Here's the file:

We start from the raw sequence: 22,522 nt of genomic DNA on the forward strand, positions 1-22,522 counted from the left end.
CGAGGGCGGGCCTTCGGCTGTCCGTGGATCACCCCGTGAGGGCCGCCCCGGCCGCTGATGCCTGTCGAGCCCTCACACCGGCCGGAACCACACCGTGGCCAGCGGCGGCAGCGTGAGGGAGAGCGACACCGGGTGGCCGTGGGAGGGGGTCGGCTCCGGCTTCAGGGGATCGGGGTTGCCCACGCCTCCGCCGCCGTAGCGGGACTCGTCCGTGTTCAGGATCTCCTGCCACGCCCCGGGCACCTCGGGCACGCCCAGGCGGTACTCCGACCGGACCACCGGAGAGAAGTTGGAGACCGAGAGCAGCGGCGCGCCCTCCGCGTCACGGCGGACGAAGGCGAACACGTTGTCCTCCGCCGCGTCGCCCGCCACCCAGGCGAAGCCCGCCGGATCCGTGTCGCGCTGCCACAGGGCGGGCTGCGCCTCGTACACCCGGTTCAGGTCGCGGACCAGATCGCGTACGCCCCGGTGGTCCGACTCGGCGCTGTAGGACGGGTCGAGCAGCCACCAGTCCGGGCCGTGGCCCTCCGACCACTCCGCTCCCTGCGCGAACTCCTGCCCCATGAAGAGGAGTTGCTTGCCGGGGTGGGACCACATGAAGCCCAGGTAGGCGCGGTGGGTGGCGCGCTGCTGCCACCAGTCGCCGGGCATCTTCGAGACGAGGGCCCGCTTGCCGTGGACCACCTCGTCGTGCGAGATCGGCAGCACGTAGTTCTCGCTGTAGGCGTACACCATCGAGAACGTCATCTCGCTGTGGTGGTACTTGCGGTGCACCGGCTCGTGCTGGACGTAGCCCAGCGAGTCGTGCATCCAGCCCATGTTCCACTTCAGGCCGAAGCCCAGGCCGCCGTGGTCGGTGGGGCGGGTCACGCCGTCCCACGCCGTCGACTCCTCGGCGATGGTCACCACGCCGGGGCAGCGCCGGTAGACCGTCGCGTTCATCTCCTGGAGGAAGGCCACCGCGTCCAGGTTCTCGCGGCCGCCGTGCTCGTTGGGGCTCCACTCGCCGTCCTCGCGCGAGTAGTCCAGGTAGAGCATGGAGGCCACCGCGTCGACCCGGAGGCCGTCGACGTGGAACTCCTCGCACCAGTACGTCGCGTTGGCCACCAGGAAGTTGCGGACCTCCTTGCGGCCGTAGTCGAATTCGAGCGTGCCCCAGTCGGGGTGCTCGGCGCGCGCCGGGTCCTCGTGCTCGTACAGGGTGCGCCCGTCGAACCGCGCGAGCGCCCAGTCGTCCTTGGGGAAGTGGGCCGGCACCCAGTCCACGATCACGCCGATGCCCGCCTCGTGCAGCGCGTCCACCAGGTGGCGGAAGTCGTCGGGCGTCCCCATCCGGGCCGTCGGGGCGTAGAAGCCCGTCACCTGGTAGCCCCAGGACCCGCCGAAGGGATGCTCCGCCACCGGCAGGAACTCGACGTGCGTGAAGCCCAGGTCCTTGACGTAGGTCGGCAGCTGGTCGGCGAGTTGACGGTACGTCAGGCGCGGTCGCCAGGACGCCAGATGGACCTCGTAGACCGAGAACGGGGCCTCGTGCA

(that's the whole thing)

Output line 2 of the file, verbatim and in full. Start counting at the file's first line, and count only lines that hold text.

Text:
CGAGGGCGGGCCTTCGGCTGTCCGTGGATCACCCCGTGAGGGCCGCCCCGGCCGCTGATGCCTGTCGAGCCCTCACACCGGCCGGAACCACACCGTGGCCAGCGGCGGCAGCGTGAGGGAGAGCGACACCGGGTGGCCGTGGGAGGGGGTCGGCTCCGGCTTCAGGGGATCGGGGTTGCCCACGCCTCCGCCGCCGTAGCGGGACTCGTCCGTGTTCAGGATCTCCTGCCACGCCCCGGGCACCTCGGGCACGCCCAGGCGGTACTCCGACCGGACCACCGGAGAGAAGTTGGAGACCGAGAGCAGCGGCGCGCCCTCCGCGTCACGGCGGACGAAGGCGAACACGTTGTCCTCCGCCGCGTCGCCCGCCACCCAGGCGAAGCCCGCCGGATCCGTGTCGCGCTGCCACAGGGCGGGCTGCGCCTCGTACACCCGGTTCAGGTCGCGGACCAGATCGCGTACGCCCCGGTGGTCCGACTCGGCGCTGTAGGACGGGTCGAGCAGCCACCAGTCCGGGCCGTGGCCCTCCGACCACTCCGCTCCCTGCGCGAACTCCTGCCCCATGAAGAGGAGTTGCTTGCCGGGGTGGGACCACATGAAGCCCAGGTAGGCGCGGTGGGTGGCGCGCTGCTGCCACCAGTCGCCGGGCATCTTCGAGACGAGGGCCCGCTTGCCGTGGACCACCTCGTCGTGCGAGATCGGCAGCACGTAGTTCTCGCTGTAGGCGTACACCATCGAGAACGTCATCTCGCTGTGGTGGTACTTGCGGTGCACCGGCTCGTGCTGGACGTAGCCCAGCGAGTCGTGCATCCAGCCCATGTTCCACTTCAGGCCGAAGCCCAGGCCGCCGTGGTCGGTGGGGCGGGTCACGCCGTCCCACGCCGTCGACTCCTCGGCGATGGTCACCACGCCGGGGCAGCGCCGGTAGACCGTCGCGTTCATCTCCTGGAGGAAGGCCACCGCGTCCAGGTTCTCGCGGCCGCCGTGCTCGTTGGGGCTCCACTCGCCGTCCTCGCGCGAGTAGTCCAGGTAGAGCATGGAGGCCACCGCGTCGACCCGGAGGCCGTCGACGTGGAACTCCTCGCACCAGTACGTCGCGTTGGCCACCAGGAAGTTGCGGACCTCCTTGCGGCCGTAGTCGAATTCGAGCGTGCCCCAGTCGGGGTGCTCGGCGCGCGCCGGGTCCTCGTGCTCGTACAGGGTGCGCCCGTCGAACCGCGCGAGCGCCCAGTCGTCCTTGGGGAAGTGGGCCGGCACCCAGTCCACGATCACGCCGATGCCCGCCTCGTGCAGCGCGTCCACCAGGTGGCGGAAGTCGTCGGGCGTCCCCATCCGGGCCGTCGGGGCGTAGAAGCCCGTCACCTGGTAGCCCCAGGACCCGCCGAAGGGATGCTCCGCCACCGGCAGGAACTCGACGTGCGTGAAGCCCAGGTCCTTGACGTAGGTCGGCAGCTGGTCGGCGAGTTGACGGTACGTCAGGCGCGGTCGCCAGGACGCCAGATGGACCTCGTAGACCGAGAACGGGGCCTCGTGCA